Video Surveillance and The Law
In general, most video recordings are legal in the U.S. with or without consent. It is our belief that this includes video surveillance performed by a private investigator for purposes of documenting adultery, infidelity and unfaithful spouses.
Laws do exist regarding “Invasion of Privacy” which deals with the area of expected privacy. These include areas such as bathrooms, locker rooms, changing/dressing rooms, bedrooms and other areas where a person should expect a high level of personal privacy.
While the majority of laws dealing with video recording privacy issues tend to allow surreptitious recording and monitoring of video activity under most circumstances without notification of any of the parties involved, it is highly recommended that you consult with your local or state law enforcement or an attorney who specializes in this area to comply with all local and regulations prior to utilization of video surveillance and monitoring.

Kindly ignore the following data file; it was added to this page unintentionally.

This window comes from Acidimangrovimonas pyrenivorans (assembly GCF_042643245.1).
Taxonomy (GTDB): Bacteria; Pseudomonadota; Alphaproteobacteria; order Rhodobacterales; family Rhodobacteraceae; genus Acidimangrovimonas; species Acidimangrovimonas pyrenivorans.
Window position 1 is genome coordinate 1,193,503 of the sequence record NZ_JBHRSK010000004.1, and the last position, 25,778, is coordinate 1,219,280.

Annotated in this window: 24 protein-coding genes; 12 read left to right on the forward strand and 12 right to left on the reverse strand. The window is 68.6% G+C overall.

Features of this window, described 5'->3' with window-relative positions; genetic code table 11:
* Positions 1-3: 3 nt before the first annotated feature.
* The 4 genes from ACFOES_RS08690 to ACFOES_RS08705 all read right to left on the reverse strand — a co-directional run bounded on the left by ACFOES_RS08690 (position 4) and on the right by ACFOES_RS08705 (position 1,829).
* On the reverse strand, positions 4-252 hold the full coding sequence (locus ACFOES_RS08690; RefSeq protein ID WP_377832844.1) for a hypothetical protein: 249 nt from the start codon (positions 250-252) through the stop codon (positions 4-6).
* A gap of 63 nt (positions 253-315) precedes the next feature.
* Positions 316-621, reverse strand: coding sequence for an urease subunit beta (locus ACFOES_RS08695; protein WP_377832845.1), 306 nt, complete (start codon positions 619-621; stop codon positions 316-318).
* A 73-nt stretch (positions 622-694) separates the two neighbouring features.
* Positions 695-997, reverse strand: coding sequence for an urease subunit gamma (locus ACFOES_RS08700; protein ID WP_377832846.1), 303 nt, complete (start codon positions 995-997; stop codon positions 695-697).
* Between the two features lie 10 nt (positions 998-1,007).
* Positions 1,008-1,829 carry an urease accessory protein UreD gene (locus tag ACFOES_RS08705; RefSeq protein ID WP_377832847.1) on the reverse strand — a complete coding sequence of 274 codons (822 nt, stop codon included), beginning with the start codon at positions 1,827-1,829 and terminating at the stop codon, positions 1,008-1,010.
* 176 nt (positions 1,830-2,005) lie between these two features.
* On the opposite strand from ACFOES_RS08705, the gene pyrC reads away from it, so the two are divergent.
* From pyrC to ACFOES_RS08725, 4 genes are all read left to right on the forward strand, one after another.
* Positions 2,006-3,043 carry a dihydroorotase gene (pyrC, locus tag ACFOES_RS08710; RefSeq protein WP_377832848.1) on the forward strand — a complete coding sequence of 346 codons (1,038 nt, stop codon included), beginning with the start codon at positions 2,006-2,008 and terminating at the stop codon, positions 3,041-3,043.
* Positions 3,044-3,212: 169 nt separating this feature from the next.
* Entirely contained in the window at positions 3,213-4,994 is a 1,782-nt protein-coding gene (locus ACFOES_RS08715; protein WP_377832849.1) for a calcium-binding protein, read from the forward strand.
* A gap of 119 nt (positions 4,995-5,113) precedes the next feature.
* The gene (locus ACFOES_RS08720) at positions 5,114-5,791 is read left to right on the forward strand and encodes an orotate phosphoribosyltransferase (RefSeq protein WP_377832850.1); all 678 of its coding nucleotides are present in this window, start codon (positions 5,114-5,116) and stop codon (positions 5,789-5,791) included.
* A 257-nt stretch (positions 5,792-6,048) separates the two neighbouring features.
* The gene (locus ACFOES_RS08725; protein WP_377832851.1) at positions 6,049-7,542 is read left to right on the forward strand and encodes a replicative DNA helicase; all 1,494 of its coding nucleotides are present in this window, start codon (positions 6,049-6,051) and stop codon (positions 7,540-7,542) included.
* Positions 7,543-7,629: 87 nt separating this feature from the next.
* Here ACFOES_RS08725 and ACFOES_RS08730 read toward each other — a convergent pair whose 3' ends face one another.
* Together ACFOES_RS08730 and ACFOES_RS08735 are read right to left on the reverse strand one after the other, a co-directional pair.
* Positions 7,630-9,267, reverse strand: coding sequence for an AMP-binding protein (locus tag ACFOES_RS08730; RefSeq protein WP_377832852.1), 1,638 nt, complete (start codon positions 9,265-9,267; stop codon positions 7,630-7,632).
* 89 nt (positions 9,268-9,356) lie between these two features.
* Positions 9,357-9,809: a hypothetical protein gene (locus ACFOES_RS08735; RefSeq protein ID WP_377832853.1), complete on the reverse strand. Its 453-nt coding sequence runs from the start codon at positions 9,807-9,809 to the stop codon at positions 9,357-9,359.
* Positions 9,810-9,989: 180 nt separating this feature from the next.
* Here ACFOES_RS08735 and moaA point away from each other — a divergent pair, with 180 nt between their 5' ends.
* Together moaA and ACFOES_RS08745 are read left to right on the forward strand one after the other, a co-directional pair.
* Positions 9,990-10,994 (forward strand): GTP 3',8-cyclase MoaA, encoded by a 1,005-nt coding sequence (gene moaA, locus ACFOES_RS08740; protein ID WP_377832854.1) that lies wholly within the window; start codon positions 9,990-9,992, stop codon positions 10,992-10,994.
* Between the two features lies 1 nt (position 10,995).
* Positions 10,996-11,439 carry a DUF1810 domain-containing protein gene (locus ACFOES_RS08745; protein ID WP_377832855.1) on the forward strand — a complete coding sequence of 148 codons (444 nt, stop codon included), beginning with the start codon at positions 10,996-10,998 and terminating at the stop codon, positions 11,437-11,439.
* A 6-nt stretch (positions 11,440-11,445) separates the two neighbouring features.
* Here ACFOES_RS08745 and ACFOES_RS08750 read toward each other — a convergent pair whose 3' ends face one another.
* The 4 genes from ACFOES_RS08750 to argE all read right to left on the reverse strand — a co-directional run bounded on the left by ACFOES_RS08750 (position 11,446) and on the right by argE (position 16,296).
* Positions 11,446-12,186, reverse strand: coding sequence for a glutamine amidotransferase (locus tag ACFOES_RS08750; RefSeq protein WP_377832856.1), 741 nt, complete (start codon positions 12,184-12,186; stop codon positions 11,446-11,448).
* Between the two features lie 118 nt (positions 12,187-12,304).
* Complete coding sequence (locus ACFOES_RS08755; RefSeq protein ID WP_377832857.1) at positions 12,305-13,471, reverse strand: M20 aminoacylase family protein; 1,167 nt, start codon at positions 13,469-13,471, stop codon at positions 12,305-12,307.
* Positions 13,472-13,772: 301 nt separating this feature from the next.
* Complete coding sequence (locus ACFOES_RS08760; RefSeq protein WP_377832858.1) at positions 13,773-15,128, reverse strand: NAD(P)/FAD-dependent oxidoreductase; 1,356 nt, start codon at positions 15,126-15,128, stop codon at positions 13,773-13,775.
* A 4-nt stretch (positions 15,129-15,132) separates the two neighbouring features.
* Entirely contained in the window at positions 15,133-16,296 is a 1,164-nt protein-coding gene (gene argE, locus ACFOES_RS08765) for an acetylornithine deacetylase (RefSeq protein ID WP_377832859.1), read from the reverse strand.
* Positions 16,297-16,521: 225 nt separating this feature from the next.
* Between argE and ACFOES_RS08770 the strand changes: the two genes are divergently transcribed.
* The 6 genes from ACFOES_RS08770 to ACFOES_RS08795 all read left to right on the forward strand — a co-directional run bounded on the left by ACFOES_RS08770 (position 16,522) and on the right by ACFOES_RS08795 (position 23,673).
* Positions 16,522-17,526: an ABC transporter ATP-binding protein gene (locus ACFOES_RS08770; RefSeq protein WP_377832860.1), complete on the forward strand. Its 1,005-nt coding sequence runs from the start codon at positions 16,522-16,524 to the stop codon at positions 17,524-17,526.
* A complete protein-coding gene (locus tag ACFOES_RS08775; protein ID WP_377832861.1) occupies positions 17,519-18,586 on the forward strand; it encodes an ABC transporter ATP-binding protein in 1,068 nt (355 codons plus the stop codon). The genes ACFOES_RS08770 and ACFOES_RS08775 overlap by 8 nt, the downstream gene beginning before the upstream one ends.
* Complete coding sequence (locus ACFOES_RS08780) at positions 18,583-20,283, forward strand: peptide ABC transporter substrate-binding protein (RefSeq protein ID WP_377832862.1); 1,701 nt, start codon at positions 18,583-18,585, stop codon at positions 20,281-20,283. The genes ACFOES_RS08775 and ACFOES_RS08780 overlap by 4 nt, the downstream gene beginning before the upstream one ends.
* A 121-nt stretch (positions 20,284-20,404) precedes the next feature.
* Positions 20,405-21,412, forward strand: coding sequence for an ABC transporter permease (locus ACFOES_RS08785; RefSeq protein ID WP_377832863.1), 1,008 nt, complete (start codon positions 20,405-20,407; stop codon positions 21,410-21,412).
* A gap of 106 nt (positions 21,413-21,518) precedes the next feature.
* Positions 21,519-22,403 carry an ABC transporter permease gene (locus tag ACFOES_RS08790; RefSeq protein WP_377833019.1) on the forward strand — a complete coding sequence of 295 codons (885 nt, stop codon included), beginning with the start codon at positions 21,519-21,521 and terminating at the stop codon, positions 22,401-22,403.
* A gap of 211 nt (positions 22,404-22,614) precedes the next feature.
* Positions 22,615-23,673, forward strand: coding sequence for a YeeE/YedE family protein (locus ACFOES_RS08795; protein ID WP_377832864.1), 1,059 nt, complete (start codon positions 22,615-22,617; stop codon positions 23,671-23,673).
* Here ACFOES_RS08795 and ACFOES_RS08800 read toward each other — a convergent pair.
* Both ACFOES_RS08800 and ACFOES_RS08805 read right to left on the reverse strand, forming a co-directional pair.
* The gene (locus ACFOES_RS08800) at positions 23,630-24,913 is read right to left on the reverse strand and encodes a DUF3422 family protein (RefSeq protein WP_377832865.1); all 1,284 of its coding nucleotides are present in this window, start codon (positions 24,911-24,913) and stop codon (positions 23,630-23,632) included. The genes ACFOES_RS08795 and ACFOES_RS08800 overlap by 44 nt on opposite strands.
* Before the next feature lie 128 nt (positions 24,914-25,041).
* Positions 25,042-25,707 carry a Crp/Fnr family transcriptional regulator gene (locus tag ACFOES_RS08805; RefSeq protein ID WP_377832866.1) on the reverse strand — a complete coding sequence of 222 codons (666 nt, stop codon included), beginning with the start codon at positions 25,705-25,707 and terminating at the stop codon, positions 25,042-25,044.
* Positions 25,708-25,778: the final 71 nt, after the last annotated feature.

Your private investigator is well versed in such laws and as a rule of thumb; you should not have to worry about this when hiring a professional investigator. Nonetheless, this may affect your case in some ways. It is important that you realize that unlike Hollywood’s version of spousal surveillance, we will not peek into windows, hide in the bathroom, put a micro-camera under the door, etc. Will we NOT plant hidden cameras in cars, bed rooms or other places either.
Some General Guidelines on video surveillance:
Covert video surveillance is illegal when:
- The subject has a reasonable expectation of privacy (4th Amendment rights) i.e. in a bathroom; motel room; changing room
- If audio eavesdropping is also taking place
Covert surveillance may be illegal when:
- The person with authority over the premises has not consented
- The reason for the video surveillance fosters an illegal purpose
Covert video surveillance should be avoided when:
- A less intrusive, legal investigative method is equally available.
- Whenever you feel uncertain about the legality or ethics of installation.
Note: the above information is based on the opinions and interpretation of the author and is for general informational purposes. This is NOT legal advice. Do not rely on any of this information without verifying same with your attorney.